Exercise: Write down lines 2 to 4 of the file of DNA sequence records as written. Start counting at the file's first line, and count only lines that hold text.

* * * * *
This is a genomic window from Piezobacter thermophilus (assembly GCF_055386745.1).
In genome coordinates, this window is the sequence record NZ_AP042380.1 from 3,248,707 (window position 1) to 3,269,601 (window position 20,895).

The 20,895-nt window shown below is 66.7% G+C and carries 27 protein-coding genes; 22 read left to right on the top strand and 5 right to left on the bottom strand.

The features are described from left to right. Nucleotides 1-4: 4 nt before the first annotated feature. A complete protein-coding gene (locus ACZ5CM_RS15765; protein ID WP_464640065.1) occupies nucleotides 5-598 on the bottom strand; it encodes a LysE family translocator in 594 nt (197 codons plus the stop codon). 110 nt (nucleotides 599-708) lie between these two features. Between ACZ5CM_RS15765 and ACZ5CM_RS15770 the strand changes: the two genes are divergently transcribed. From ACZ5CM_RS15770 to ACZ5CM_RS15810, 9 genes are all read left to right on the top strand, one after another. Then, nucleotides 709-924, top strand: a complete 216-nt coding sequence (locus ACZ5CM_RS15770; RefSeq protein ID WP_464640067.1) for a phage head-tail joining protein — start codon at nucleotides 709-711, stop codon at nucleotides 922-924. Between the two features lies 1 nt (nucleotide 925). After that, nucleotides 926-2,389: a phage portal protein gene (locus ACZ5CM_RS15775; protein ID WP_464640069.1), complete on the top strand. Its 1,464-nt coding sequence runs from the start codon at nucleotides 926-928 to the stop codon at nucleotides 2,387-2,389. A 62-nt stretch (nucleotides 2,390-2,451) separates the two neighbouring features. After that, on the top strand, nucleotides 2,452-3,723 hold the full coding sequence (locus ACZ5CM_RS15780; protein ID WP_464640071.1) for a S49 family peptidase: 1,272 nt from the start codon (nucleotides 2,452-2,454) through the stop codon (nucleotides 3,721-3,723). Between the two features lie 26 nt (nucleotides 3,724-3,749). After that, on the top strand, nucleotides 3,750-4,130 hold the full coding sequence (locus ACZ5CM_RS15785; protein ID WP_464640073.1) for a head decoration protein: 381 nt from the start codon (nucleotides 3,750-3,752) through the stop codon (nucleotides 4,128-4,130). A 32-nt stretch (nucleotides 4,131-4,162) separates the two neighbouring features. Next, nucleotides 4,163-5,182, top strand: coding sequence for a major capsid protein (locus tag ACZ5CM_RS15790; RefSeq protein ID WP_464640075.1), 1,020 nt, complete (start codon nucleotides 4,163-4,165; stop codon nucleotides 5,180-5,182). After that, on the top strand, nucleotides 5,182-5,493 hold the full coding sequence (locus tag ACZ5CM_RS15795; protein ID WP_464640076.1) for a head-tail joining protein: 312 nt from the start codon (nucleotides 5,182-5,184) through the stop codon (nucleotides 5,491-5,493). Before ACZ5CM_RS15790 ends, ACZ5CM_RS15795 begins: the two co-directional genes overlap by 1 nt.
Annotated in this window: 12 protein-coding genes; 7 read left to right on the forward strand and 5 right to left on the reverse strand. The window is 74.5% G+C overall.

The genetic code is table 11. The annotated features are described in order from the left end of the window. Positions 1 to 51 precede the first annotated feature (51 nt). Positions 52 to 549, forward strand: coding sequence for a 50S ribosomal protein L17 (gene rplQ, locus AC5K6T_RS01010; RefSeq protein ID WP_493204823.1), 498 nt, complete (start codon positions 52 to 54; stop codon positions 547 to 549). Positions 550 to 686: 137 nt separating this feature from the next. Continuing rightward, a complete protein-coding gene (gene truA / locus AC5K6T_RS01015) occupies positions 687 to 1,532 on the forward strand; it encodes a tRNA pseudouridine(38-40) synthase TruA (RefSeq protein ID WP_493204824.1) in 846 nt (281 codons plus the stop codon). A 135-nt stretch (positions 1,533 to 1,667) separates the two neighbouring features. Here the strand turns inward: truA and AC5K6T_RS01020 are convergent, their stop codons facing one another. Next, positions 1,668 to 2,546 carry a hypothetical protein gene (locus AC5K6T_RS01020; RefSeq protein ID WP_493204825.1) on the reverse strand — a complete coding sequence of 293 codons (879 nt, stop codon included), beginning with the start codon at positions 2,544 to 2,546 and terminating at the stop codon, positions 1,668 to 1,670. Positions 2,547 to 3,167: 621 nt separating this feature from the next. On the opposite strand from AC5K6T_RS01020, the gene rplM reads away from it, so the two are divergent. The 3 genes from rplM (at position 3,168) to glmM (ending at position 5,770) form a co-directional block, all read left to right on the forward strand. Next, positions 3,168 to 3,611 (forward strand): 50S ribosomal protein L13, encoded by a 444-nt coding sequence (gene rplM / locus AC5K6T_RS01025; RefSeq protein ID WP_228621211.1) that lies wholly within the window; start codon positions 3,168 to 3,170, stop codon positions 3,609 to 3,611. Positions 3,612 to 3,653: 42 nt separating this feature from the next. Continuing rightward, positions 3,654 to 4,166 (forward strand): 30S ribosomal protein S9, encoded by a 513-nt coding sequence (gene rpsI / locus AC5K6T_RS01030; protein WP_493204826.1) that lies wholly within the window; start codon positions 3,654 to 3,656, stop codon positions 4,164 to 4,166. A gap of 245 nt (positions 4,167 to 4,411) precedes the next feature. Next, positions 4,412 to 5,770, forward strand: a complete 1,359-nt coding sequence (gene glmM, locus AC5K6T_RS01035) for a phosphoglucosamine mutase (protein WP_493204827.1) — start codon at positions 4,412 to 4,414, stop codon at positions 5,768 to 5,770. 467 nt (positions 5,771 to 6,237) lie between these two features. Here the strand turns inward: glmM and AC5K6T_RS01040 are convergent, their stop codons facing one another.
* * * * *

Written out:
In genome coordinates, this window is the sequence record NZ_AP042380.1 from 3,248,707 (window position 1) to 3,269,601 (window position 20,895).

The 20,895-nt window shown below is 66.7% G+C and carries 27 protein-coding genes; 22 read left to right on the top strand and 5 right to left on the bottom strand.

The features are described from left to right. Nucleotides 1-4: 4 nt before the first annotated feature. A complete protein-coding gene (locus ACZ5CM_RS15765; protein ID WP_464640065.1) occupies nucleotides 5-598 on the bottom strand; it encodes a LysE family translocator in 594 nt (197 codons plus the stop codon). 110 nt (nucleotides 599-708) lie between these two features. Between ACZ5CM_RS15765 and ACZ5CM_RS15770 the strand changes: the two genes are divergently transcribed. From ACZ5CM_RS15770 to ACZ5CM_RS15810, 9 genes are all read left to right on the top strand, one after another. Then, nucleotides 709-924, top strand: a complete 216-nt coding sequence (locus ACZ5CM_RS15770; RefSeq protein ID WP_464640067.1) for a phage head-tail joining protein — start codon at nucleotides 709-711, stop codon at nucleotides 922-924. Between the two features lies 1 nt (nucleotide 925). After that, nucleotides 926-2,389: a phage portal protein gene (locus ACZ5CM_RS15775; protein ID WP_464640069.1), complete on the top strand. Its 1,464-nt coding sequence runs from the start codon at nucleotides 926-928 to the stop codon at nucleotides 2,387-2,389. A 62-nt stretch (nucleotides 2,390-2,451) separates the two neighbouring features. After that, on the top strand, nucleotides 2,452-3,723 hold the full coding sequence (locus ACZ5CM_RS15780; protein ID WP_464640071.1) for a S49 family peptidase: 1,272 nt from the start codon (nucleotides 2,452-2,454) through the stop codon (nucleotides 3,721-3,723). Between the two features lie 26 nt (nucleotides 3,724-3,749). After that, on the top strand, nucleotides 3,750-4,130 hold the full coding sequence (locus ACZ5CM_RS15785; protein ID WP_464640073.1) for a head decoration protein: 381 nt from the start codon (nucleotides 3,750-3,752) through the stop codon (nucleotides 4,128-4,130). A 32-nt stretch (nucleotides 4,131-4,162) separates the two neighbouring features. Next, nucleotides 4,163-5,182, top strand: coding sequence for a major capsid protein (locus tag ACZ5CM_RS15790; RefSeq protein ID WP_464640075.1), 1,020 nt, complete (start codon nucleotides 4,163-4,165; stop codon nucleotides 5,180-5,182). After that, on the top strand, nucleotides 5,182-5,493 hold the full coding sequence (locus tag ACZ5CM_RS15795; protein ID WP_464640076.1) for a head-tail joining protein: 312 nt from the start codon (nucleotides 5,182-5,184) through the stop codon (nucleotides 5,491-5,493). Before ACZ5CM_RS15790 ends, ACZ5CM_RS15795 begins: the two co-directional genes overlap by 1 nt.